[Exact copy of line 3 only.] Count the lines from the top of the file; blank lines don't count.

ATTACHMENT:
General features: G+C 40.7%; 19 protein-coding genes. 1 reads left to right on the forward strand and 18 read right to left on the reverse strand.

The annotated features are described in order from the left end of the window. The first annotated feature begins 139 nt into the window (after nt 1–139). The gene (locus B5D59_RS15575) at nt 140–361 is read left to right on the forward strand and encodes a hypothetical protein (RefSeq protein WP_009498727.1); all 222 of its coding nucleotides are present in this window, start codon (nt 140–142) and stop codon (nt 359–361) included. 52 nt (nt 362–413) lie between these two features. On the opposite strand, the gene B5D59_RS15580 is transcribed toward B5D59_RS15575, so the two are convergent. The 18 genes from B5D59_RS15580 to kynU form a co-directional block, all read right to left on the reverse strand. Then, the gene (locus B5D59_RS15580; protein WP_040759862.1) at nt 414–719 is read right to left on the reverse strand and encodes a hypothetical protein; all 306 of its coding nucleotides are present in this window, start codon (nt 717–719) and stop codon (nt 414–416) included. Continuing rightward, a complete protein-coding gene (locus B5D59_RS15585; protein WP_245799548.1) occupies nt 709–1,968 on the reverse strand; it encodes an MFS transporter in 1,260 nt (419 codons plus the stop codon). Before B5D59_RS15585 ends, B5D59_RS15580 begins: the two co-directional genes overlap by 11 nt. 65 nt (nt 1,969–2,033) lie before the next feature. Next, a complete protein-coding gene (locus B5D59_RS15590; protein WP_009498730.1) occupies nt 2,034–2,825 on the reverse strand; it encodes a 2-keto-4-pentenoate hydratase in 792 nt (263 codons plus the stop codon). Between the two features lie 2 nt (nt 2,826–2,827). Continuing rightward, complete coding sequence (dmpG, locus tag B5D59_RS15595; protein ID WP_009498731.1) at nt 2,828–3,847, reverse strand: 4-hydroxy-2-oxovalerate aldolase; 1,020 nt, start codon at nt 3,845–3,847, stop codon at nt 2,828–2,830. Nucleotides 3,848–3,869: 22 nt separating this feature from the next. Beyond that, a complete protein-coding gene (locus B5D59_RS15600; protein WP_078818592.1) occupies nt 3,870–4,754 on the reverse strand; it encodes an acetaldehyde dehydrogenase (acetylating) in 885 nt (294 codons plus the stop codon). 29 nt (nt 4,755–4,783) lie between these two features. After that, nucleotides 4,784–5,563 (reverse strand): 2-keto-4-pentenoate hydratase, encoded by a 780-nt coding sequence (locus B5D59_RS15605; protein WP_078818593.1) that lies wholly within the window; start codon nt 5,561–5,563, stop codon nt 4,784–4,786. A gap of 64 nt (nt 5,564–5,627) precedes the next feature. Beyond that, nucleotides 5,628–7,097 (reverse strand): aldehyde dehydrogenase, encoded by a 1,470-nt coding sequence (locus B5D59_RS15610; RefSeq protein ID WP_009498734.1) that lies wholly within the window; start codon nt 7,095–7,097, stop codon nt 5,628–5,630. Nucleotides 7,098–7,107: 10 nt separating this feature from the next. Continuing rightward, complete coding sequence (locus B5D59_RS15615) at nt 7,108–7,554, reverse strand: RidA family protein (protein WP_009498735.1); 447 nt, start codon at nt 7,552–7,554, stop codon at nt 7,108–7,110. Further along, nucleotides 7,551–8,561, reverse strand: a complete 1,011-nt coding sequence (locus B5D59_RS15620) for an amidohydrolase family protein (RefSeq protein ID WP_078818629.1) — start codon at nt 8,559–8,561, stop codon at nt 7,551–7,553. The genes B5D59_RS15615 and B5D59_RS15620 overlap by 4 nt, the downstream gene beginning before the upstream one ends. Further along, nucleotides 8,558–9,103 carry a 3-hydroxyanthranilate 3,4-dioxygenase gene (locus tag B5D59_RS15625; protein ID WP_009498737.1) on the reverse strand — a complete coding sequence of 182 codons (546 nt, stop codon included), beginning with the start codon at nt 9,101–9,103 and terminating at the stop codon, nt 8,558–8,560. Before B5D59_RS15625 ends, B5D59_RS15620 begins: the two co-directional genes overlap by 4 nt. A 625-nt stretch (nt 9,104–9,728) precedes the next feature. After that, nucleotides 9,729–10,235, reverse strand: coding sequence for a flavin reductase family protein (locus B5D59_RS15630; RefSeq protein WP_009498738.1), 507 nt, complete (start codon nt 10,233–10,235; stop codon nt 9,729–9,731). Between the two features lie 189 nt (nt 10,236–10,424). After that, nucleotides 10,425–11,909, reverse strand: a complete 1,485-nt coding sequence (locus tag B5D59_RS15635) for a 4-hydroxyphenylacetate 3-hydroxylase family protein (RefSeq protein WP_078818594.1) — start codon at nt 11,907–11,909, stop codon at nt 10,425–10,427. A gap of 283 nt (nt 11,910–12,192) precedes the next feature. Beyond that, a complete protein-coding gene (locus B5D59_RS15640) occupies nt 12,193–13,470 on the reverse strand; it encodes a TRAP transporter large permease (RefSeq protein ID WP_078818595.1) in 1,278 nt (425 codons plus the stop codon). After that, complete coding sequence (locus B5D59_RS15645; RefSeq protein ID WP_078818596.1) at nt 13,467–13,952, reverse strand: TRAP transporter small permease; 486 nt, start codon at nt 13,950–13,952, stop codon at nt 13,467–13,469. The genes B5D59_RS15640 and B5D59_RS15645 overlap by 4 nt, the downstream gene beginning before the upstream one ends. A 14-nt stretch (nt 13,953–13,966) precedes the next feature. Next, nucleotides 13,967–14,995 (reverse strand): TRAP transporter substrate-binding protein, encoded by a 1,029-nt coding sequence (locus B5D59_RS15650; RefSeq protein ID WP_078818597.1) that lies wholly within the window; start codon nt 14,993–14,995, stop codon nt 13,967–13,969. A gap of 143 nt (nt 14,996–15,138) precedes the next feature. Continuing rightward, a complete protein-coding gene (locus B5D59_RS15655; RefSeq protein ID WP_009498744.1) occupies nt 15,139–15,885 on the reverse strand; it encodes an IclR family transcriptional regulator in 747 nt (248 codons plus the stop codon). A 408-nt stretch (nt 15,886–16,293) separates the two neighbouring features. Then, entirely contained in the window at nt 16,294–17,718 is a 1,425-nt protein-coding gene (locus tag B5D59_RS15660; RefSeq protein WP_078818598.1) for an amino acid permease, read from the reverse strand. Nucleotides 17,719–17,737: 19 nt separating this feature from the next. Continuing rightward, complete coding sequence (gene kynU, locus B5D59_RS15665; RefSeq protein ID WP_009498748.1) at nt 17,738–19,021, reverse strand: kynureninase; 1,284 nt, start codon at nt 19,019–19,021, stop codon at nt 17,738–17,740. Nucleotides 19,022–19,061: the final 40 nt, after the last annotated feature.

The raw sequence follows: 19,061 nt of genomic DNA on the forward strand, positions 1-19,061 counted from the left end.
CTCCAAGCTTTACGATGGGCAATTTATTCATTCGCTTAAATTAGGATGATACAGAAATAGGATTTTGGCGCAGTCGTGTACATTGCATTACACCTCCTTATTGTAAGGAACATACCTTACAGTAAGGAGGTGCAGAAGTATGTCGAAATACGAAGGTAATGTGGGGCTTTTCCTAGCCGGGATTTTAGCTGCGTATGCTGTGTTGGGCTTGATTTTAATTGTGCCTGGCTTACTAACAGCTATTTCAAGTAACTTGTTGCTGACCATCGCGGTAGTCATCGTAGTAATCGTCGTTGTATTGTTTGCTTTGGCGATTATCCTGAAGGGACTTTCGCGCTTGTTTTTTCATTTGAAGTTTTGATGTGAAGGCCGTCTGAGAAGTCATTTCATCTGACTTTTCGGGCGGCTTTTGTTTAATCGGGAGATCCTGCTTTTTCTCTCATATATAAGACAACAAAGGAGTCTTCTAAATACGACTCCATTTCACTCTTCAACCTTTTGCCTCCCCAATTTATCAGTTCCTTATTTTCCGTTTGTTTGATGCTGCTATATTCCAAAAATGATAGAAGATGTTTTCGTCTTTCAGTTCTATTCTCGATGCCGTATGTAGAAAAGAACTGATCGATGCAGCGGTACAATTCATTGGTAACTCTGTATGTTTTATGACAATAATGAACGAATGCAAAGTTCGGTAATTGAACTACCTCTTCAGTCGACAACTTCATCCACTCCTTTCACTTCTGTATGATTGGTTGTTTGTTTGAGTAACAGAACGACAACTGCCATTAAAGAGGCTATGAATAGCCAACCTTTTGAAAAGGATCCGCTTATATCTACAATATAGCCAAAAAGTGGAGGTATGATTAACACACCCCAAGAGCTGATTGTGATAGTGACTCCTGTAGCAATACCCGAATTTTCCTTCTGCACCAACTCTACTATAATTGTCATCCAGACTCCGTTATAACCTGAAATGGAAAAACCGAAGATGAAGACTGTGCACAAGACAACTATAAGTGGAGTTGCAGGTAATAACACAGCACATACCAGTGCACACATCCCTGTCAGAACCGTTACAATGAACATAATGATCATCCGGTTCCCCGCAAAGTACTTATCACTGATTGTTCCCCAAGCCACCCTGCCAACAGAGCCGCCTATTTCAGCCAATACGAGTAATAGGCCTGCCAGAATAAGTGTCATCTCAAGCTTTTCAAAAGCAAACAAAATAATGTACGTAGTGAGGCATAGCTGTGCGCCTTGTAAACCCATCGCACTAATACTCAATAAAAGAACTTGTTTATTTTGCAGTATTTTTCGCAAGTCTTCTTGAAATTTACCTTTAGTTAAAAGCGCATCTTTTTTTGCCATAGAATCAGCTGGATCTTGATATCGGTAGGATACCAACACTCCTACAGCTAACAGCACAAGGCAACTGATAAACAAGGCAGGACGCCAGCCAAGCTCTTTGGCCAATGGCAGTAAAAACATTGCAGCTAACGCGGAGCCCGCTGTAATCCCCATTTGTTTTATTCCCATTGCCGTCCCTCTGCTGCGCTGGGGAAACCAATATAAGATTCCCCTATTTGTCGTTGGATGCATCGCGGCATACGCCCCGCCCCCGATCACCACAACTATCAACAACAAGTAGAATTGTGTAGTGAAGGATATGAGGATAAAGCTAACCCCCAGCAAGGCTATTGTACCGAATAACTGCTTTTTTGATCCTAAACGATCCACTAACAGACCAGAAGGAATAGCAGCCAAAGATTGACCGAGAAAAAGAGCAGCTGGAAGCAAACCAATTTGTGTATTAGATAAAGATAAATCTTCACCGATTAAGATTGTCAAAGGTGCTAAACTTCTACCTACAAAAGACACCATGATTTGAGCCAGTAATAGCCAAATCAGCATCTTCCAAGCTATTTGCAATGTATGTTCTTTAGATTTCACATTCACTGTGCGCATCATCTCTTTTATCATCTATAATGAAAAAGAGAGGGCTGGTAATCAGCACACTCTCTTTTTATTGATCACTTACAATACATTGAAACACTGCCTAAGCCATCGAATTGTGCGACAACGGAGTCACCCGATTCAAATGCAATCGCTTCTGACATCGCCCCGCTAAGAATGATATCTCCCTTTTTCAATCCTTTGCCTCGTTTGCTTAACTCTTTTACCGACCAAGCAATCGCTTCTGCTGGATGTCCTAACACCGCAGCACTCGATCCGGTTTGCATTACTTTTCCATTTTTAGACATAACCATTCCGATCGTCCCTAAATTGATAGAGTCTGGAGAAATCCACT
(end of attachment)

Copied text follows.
The raw sequence follows: 19,061 nt of genomic DNA on the forward strand, positions 1-19,061 counted from the left end.